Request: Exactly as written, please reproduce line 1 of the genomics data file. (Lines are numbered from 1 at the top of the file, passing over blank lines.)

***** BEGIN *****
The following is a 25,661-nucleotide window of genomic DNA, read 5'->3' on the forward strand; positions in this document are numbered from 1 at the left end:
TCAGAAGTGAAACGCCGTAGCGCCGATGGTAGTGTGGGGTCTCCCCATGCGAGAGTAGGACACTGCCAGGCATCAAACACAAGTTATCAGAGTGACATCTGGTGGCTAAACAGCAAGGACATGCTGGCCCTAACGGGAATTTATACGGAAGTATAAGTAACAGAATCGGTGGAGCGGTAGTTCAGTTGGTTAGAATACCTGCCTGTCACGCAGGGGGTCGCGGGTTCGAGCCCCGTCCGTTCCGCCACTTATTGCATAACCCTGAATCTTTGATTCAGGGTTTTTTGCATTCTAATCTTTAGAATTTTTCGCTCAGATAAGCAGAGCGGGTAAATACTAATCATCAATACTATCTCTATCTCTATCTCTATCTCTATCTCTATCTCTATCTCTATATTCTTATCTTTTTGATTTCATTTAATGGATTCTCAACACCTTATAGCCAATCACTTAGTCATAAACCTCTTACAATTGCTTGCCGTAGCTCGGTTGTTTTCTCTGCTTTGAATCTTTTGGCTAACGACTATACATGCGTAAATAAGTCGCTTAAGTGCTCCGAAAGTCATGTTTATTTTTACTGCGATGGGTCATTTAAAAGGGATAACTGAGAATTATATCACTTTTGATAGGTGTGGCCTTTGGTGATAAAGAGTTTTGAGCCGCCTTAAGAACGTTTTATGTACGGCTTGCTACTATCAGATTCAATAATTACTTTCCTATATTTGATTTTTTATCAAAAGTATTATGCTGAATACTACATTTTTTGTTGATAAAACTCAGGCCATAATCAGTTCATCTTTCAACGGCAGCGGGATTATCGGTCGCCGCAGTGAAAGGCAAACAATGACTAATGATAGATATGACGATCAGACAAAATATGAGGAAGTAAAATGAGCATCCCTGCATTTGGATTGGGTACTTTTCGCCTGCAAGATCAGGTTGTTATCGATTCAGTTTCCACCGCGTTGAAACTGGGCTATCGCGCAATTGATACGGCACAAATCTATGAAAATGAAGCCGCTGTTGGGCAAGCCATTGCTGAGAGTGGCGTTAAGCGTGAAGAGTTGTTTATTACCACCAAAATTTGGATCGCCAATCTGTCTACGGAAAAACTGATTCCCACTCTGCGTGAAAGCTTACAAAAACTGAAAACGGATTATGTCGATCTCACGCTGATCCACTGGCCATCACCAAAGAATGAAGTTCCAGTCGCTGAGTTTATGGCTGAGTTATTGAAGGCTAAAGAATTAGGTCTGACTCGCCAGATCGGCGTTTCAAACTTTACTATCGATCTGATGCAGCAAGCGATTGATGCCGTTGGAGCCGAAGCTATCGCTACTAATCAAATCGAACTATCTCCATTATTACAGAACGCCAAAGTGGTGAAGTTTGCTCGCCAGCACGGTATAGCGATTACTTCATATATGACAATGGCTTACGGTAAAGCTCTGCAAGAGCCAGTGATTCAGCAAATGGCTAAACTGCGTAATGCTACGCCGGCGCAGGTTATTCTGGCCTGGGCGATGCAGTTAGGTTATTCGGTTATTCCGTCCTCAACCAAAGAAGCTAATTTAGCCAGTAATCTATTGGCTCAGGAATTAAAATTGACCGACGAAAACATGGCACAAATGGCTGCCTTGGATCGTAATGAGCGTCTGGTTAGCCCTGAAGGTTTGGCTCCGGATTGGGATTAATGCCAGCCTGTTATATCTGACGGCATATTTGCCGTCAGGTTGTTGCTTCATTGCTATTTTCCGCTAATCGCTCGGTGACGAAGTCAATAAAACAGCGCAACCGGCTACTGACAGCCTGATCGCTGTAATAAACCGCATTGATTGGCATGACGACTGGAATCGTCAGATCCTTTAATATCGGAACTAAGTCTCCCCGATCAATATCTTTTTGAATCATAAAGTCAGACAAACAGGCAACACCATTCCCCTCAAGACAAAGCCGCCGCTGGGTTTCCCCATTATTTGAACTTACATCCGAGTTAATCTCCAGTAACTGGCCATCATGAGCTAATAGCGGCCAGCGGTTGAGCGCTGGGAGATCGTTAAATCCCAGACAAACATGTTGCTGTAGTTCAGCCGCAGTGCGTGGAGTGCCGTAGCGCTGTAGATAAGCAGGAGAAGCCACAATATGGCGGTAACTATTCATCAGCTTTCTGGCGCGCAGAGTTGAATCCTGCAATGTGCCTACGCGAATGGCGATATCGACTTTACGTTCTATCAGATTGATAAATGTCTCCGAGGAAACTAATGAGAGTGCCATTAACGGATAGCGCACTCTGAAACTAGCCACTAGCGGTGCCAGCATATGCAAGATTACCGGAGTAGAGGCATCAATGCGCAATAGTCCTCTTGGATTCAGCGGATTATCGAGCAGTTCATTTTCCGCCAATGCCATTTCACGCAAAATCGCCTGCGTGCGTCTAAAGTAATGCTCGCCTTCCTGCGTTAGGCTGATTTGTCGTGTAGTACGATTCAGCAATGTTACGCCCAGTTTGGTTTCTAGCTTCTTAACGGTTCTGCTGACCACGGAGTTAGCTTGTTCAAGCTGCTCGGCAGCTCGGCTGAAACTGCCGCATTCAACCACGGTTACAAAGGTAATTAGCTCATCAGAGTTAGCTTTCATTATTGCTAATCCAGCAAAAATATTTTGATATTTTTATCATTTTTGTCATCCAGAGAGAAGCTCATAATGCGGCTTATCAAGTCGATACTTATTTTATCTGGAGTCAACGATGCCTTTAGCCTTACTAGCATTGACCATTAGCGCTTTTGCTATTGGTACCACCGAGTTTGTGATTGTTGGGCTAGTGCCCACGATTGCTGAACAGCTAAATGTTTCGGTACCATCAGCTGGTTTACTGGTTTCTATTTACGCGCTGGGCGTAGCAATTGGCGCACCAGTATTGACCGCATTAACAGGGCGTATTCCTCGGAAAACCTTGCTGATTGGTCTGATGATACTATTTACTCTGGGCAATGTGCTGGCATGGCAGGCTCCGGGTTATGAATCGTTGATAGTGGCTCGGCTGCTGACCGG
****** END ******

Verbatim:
The following is a 25,661-nucleotide window of genomic DNA, read 5'->3' on the forward strand; positions in this document are numbered from 1 at the left end: